Corkscrew Treponema pallidum

Maculopapular rash, positive results on rapid plasma reagin and Venereal Disease Research Laboratories testing

External hemorrhoids

Older than 50 years, pregnant, chronically constipated

Red-purple, tense on palpation

Present

Bloody

Smooth muscle, connective tissue, vascular tissue

Improvement with treatment

Hidradenitis suppurativa

Between puberty and 40 years of age

Nodular, sinus tracts

Present

Malodorous

Inflamed apocrine tissue

Hyperhydrosis, oily skin, lesions in groin/axilla, family history

Perianal Crohn's disease

15 to 35 and 55 to 75 years of age

Large, edematous, “elephant ear,” bluish or skin- colored tags

Absent (accompnying fissures may be painful)

Absent

Granulomatous inflammation

Systemic symptoms of Crohn's disease, nonhealing, fissures

Summary Table

View Table

Summary Table

Disease Population usually affected Appearance of lesions Pain Drainage Histology Associations

Condylomata acuminata

Sexually active

Gray-tan, cauliflower-like, turns white with application of dilute acetic acid

Present

Present

Koilocytosis

Genital lesions, pruritus, sex partner with similar lesions

Condylomata lata

Sexually active

Soft, flat, pink

Absent

Copious

Corkscrew Treponema pallidum

Maculopapular rash, positive results on rapid plasma reagin and Venereal Disease Research Laboratories testing

External hemorrhoids

Older than 50 years, pregnant, chronically constipated

Red-purple, tense on palpation

Present

Bloody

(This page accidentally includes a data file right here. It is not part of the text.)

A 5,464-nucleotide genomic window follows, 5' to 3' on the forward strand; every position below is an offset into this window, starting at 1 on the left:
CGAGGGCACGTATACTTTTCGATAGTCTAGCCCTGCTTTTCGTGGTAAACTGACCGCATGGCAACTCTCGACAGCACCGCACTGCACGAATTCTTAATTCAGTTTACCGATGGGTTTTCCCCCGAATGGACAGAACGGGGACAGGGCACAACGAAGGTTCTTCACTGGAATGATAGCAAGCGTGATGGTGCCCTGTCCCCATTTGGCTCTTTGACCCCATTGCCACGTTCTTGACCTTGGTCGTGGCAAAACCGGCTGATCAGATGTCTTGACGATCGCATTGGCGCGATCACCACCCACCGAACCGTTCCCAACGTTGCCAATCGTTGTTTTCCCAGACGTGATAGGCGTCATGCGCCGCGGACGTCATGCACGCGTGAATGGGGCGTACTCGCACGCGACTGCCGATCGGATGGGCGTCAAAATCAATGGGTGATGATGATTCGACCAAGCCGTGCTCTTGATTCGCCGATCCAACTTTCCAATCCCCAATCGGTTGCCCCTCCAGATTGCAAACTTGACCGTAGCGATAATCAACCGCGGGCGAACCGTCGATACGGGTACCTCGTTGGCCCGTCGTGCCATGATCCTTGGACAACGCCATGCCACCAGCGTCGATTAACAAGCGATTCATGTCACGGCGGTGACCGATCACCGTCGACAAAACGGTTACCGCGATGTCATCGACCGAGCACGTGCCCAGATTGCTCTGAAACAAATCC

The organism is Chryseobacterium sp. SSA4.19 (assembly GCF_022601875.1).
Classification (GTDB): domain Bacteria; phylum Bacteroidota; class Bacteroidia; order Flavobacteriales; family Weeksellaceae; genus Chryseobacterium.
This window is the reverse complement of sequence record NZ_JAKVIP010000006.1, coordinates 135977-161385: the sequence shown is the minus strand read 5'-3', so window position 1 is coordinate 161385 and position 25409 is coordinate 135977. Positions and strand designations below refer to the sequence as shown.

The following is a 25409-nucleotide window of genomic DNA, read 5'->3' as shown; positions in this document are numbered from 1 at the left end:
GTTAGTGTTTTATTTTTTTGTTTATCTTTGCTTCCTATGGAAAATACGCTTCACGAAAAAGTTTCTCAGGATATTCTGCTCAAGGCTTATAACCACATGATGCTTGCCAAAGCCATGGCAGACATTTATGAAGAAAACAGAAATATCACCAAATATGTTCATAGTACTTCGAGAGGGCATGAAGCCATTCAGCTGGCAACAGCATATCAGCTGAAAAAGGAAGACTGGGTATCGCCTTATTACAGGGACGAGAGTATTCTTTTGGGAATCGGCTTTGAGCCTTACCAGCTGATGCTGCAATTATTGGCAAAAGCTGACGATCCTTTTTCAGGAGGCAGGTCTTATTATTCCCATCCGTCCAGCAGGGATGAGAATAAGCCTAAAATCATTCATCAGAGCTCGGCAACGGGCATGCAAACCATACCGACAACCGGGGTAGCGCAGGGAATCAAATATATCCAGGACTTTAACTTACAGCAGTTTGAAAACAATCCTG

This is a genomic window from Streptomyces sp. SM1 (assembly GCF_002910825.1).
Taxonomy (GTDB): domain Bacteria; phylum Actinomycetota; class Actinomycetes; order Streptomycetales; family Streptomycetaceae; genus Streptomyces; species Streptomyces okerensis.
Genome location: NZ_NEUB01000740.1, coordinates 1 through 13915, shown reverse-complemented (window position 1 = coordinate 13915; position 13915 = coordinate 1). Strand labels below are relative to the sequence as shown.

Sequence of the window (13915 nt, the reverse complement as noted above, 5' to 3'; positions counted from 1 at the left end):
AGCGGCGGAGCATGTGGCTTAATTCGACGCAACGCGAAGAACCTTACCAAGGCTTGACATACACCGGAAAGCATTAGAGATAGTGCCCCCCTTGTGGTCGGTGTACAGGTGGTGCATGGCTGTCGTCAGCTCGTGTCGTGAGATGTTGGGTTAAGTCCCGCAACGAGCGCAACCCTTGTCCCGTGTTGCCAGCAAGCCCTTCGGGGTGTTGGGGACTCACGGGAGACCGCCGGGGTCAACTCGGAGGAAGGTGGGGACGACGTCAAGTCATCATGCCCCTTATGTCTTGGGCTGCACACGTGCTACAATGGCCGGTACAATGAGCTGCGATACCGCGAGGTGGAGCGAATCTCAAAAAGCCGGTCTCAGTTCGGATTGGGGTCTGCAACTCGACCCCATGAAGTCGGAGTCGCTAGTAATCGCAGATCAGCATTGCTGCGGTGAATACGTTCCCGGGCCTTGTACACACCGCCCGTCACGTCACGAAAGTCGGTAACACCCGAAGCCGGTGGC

Smooth muscle, connective tissue, vascular tissue

Improvement with treatment

Hidradenitis suppurativa

Between puberty and 40 years of age

Nodular, sinus tracts

Present

Malodorous

Inflamed apocrine tissue

Hyperhydrosis, oily skin, lesions in groin/axilla, family history

Perianal Crohn's disease

15 to 35 and 55 to 75 years of age

Large, edematous, “elephant ear,” bluish or skin- colored tags

Absent (accompnying fissures may be painful)

Absent

Granulomatous inflammation

Systemic symptoms of Crohn's disease, nonhealing, fissures

Address correspondence to Susan P. Opar, CPT, MC, USA, at susan.opar@us.army.mil. Reprints are not available from the author.

The opinions and assertions contained herein are the private views of the authors and are not to be construed as official or as reflecting the views of the U.S. Army Medical Department or the U.S. Army Service at large.

Author disclosure: Nothing to disclose.

REFERENCES

1. Loftus EV Jr, Sandborn WJ. Epidemiology of inflammatory bowel disease. Gastroenterol Clin North Am. 2002;31(1):1–20.

2. Sonnenberg A. Inflammatory bowel disease. In: Sonnenberg A, ed. Gastrointestinal Diseases: Risk Factors and Prevention. Philadelphia, Pa.: Lippincott; 1997:67–87.

3. Plevy S. The immunology of inflammatory bowel disease. Gastroenterol Clin North Am. 2002;31(1):77–92.

4. Gray BK, Lockhartmummery HE, Morson BC. Crohn's disease of the anal region. Gut. 1965;6(6):515–524.

5. Singh B, McC Mortensen NJ, Jewell DP, George B. Perianal Crohn's disease. Br J Surg. 2004;91(7):801–814.

6. Cohen Z, McLeod RS. Perianal Crohn's disease. Gastroenterol Clin North Am. 1987;16(1):175–189.

7. Rickert RR. Disorders of the anal region. In: Si-Chun M, Goldman H, eds. Pathology of the Gastrointestinal Tract. 2nd ed. Baltimore, Md.: Williams & Wilkins; 1998:925–947.

8. Pfenninger JL, Zainea GG. Common anorectal conditions: part II. Lesions. Am Fam Physician. 2001;64(1):77–88.

9. Misiewicz JJ, ed. Atlas of Clinical Gastroenterology. New York, NY: Gower Medical; 1987.

10. Shah N. Hidradenitis suppurativa: a treatment challenge. Am Fam Physician. 2005;72(8):1547–1552.

Contributing editor for Photo Quiz is John E. Delzell, Jr., MD, MSPH.

A collection of Photo Quizzes published in AFP is available at http://www.aafp.org/afp/photoquiz.

The editors of AFP welcome submissions for Photo Quiz. Guidelines for preparing and submitting a Photo Quiz manuscript can be found in the Authors' Guide at http://www.aafp.org/afp/photoquizinfo. To be considered for publication, submissions must meet these guidelines. E-mail submissions to afpphoto@aafp.org.